Missing pieces

My daughter has a puzzle in her room she bought at a yard sale. On long Saturday afternoons this only child will take out the puzzle and assemble it. What I find interesting is that she keeps this puzzle, uses the puzzle over and over again, despite the fact there is one missing piece. When Lucy has completed the puzzle she stands back and looks at the image. The missing piece does not seem to bother her, my daughter seems content to see the image 95% perfect.

Most of us, myself included, would toss this puzzle as broken and find a complete puzzle, with all the pieces inside, so that when our work is done we can take pleasure in finishing the task at hand and making the puzzle into a perfect picture. Leaving one piece missing reminds me of that the Navajo intentionally weave mistakes into their rugs to remind them that human beings are not perfect. That sensibility can also be found in the Wabi-sabi art of Japan. The intention is also not to go back and fix the imperfections. The Navajo see mistakes as moments in time. And since you can’t change time, why try to change a mistake that already happened? The mistake is already woven into the fabric of time. It’s good to be reminded of it when you look back.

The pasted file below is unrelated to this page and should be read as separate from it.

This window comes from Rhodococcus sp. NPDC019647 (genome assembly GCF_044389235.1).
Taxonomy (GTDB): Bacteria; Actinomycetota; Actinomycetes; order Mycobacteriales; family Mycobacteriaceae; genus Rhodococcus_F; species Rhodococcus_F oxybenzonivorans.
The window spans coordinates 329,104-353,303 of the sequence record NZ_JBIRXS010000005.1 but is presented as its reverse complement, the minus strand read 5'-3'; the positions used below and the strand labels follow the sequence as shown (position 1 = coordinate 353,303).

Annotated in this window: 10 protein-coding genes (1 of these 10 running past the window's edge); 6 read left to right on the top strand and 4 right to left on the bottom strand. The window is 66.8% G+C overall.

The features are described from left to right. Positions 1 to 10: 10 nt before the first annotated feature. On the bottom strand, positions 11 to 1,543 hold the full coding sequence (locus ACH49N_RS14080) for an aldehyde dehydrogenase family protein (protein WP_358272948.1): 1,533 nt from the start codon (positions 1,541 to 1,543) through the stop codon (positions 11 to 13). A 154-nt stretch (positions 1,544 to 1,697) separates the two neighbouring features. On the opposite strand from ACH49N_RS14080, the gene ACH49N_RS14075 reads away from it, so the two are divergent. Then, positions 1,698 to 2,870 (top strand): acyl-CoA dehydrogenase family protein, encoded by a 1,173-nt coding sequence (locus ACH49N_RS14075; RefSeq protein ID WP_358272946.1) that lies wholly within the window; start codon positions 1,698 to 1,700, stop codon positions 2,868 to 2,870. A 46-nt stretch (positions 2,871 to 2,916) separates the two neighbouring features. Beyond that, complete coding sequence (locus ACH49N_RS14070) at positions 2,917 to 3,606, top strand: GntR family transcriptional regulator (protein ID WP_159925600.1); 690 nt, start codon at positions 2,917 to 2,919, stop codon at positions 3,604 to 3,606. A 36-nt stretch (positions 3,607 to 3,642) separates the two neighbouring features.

It’s like climbing a mountain. If you climb a mountain you are sure to have a few missteps along the way. But you keep going. You don’t stop and start over if you trip here or take the wrong path there. You keep going. You can’t remove that step. It happened, it’s part of the climb. And when the climb is done, you’ve finished. As long as you made it to the top, you don’t call the climb a mistake. Likewise, the Navajo don’t call a rug with some off stiches a mistake. If the rug is finished, it’s a successful rug. More importantly, a rug with a few off stitches is an honest rug.

Lucy’s puzzle is a successful effort, missing piece or not. Sure we ought to do our best, but best should never be confused with perfect. Was Gord Downie’s voice perfect at the Tragically Hip’s last concert? Heaven’s no, the damage done by the aggressive cancer treatment forever altered Downie’s singing. But no one in the audience or watching on TV cared, we saw him trying, pushing, and connecting.

The dividing line in effort is not between failure and perfection, or pass and fail, it is between the effort in spite of flaws and imperfections and giving up or papering over. Quitting or pretending does not inspire, rather persons who create and strive remind us that we were not made to be perfect, our bodies are not perfect, our spirit is not perfect, our character is not perfect. Bur beauty rests in the result of human creativity and effort in spite of these odds. What we remember, who we remember, why we remember, has nothing to do with the perfect or the complete but rather we are born to connect and when we see the connection in whatever form it reaches us we are blessed.

Blessed be moments of true connection, beautiful imperfection and robust wholeness. Missing pieces, gaping flaws and broken bodies will not prevent us from touching our deepest healing.